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Bronchodilators

Bronchodilators

Bronchodilators Seriously know that none of the bronchodilator medicines treats the inflammation of the bronchial tubes. The serious mistake that you can make in treating an attack of asthma is to depend solely on bronchodilators when your asthma attack is not getting better, or when it improves only briefly, then worsens again.

Subsequent medicines are needed to treat the swelling and excess mucus in the bronchial tubes — usually these are corticosteroids. Steroids will take time to act; inflammation will resolve only slowly. If your asthma attack is not much better after using the inhaled bronchodilators, it is a mistake to delay use of the steroids. In our opinion, this is the greatest danger from overuse of inhaled bronchodilators: delay in treatment with other needed medications.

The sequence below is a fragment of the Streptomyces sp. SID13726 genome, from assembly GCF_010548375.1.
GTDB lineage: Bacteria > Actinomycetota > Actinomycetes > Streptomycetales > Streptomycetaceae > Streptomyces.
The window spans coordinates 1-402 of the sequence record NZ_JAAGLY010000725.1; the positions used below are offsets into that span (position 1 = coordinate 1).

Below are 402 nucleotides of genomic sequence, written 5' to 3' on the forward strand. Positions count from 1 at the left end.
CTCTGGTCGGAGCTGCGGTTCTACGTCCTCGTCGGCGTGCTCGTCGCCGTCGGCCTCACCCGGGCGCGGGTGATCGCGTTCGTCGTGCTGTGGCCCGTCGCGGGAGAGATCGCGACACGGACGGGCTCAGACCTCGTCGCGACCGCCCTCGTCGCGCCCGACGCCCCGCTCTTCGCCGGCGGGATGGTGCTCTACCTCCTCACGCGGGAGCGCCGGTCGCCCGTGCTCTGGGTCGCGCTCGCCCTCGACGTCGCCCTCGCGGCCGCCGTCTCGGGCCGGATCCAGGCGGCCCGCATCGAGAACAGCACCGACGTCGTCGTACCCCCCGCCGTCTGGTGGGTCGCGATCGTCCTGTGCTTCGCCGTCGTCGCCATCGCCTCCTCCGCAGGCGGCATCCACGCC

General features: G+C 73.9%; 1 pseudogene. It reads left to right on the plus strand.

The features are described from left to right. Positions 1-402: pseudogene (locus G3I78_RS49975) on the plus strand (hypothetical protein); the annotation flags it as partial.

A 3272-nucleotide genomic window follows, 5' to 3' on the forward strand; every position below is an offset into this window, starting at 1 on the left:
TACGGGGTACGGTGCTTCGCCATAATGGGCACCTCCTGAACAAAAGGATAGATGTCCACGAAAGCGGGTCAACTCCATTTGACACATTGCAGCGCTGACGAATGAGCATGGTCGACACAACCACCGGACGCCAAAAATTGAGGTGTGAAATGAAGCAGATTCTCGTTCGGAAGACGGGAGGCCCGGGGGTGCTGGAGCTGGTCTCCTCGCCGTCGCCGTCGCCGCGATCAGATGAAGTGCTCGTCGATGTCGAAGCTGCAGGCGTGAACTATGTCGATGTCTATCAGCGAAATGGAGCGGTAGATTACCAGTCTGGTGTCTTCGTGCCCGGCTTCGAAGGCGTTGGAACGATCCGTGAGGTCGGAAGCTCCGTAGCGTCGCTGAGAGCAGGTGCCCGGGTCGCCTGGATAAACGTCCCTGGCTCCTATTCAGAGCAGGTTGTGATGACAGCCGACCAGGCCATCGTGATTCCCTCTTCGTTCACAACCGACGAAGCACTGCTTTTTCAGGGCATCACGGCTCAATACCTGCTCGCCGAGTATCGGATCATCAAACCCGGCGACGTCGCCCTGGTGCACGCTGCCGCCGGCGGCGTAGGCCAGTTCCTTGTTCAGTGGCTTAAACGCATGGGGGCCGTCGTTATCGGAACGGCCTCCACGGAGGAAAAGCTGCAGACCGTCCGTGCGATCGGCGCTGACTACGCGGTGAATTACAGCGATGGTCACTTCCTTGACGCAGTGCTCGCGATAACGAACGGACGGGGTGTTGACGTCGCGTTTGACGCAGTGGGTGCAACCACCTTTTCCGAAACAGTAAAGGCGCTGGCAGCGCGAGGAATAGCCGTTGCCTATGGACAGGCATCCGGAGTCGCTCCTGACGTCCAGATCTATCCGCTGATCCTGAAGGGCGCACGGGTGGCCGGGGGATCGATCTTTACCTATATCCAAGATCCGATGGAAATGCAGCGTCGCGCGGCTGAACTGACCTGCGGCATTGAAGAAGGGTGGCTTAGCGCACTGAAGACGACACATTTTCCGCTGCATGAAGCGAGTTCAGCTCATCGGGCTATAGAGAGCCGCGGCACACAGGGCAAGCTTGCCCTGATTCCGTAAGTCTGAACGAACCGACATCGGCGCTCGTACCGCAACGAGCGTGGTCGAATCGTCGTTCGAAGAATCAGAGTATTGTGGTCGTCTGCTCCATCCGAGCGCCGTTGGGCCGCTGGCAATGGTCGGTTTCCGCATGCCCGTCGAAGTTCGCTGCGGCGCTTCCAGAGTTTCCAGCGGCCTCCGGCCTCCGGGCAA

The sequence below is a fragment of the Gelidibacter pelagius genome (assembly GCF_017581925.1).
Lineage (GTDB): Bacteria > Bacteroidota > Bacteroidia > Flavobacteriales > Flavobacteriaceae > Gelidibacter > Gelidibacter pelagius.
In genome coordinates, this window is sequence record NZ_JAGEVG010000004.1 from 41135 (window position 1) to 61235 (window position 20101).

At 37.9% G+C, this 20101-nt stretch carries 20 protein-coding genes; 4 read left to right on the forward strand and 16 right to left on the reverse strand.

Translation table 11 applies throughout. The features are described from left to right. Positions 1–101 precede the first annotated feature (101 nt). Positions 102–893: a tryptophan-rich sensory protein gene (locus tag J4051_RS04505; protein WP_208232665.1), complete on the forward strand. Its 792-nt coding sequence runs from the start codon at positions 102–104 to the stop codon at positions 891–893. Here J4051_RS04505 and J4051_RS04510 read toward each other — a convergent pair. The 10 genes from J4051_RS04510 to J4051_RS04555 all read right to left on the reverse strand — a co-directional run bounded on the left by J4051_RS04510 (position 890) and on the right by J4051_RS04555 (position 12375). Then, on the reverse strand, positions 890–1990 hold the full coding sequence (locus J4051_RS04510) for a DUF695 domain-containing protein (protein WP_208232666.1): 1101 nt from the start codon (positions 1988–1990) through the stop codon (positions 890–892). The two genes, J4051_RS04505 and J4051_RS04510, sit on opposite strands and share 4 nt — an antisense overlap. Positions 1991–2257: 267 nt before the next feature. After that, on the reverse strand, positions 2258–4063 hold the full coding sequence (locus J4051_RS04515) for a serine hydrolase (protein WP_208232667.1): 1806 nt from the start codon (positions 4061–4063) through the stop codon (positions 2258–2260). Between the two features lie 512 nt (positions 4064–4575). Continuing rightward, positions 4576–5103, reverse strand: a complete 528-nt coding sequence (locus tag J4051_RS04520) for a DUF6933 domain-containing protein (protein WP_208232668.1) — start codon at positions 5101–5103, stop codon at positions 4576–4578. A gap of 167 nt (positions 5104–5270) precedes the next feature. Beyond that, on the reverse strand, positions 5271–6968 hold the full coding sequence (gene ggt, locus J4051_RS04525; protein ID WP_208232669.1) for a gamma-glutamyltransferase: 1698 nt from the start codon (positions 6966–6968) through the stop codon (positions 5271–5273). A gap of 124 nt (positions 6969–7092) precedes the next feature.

Asthmatic patients with a mild or moderate attack who have some initial improvement from their inhaled bronchodilator may begin use or increase use of inhaled steroids.

For example, persons taking fluticasone (Flovent®) 2 puffs twice a day may increase to 4 puffs twice a day (r 2 puffs 4 times a day) until they are back to normal. As long as the attack remains under control (and the peak expiratory flow rate remains more than one-half of your normal or greater than 200 L/min), this strategy is acceptable, although often the improvement will be gradual.

During this time you should continue to use your bronchodilators regularly, until the steroid medication takes effect,otherwise DO NOT hesitate to consult your medical professional.

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